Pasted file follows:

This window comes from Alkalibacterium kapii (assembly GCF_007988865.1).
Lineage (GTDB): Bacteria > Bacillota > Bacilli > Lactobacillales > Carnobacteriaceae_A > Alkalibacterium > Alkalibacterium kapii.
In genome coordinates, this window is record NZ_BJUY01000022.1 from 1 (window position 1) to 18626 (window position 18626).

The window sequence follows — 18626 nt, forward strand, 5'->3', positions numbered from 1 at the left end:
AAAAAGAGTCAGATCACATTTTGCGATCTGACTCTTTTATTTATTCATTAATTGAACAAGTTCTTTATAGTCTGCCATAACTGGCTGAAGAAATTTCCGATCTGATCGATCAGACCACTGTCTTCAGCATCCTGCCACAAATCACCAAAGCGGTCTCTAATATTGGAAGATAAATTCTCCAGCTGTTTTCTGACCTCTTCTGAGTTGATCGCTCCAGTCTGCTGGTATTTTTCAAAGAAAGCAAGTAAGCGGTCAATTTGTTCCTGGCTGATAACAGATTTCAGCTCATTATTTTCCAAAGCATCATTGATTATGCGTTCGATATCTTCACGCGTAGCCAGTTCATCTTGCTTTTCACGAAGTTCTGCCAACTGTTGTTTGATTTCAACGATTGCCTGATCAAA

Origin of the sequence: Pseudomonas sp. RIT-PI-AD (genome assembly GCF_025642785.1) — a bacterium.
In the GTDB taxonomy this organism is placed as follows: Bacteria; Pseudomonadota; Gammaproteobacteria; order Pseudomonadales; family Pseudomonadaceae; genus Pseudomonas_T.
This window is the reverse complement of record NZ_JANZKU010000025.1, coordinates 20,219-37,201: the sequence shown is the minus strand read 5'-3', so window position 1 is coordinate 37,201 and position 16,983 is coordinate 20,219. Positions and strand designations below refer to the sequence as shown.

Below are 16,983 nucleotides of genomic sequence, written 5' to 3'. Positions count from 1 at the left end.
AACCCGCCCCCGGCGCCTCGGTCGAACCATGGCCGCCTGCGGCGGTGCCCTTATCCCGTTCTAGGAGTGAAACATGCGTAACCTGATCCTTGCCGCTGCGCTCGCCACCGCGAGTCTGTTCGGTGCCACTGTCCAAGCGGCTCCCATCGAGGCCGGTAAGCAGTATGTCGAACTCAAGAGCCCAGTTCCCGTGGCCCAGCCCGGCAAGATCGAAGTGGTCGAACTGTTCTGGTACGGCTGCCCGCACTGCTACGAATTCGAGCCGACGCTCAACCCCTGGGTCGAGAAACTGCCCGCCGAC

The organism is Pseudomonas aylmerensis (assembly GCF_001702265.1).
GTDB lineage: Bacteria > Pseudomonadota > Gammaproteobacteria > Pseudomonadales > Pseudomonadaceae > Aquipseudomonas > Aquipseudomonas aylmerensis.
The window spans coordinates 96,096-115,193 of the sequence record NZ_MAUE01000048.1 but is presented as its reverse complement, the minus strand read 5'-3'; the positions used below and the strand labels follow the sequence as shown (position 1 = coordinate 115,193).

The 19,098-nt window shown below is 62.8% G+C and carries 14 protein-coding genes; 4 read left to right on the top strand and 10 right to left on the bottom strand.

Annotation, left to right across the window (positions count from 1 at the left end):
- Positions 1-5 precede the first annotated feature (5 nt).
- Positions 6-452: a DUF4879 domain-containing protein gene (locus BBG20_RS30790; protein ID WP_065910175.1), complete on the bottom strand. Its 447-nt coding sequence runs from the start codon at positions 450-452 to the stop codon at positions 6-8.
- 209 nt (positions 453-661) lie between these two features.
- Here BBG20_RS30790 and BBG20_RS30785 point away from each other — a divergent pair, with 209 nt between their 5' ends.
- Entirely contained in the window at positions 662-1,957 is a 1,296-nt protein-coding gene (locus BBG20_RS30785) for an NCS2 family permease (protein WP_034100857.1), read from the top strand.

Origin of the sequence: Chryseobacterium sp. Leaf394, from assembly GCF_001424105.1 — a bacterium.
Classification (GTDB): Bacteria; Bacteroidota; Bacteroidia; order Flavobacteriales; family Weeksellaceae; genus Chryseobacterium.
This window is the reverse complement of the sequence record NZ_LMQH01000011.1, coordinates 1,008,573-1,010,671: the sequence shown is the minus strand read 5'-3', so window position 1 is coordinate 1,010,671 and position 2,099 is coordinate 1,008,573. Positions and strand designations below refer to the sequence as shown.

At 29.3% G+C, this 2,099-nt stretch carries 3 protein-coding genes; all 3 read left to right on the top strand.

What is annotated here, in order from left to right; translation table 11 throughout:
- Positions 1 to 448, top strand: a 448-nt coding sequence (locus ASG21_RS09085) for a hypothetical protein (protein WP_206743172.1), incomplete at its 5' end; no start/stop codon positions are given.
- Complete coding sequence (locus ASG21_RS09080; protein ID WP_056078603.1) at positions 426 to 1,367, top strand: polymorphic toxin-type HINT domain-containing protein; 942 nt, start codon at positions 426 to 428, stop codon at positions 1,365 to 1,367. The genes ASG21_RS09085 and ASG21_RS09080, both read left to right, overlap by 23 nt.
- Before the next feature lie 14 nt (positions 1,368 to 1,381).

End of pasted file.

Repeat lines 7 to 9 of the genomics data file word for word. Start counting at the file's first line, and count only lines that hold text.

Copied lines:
In the GTDB taxonomy this organism is placed as follows: Bacteria; Pseudomonadota; Gammaproteobacteria; order Pseudomonadales; family Pseudomonadaceae; genus Pseudomonas_T.
This window is the reverse complement of record NZ_JANZKU010000025.1, coordinates 20,219-37,201: the sequence shown is the minus strand read 5'-3', so window position 1 is coordinate 37,201 and position 16,983 is coordinate 20,219. Positions and strand designations below refer to the sequence as shown.

Below are 16,983 nucleotides of genomic sequence, written 5' to 3'. Positions count from 1 at the left end.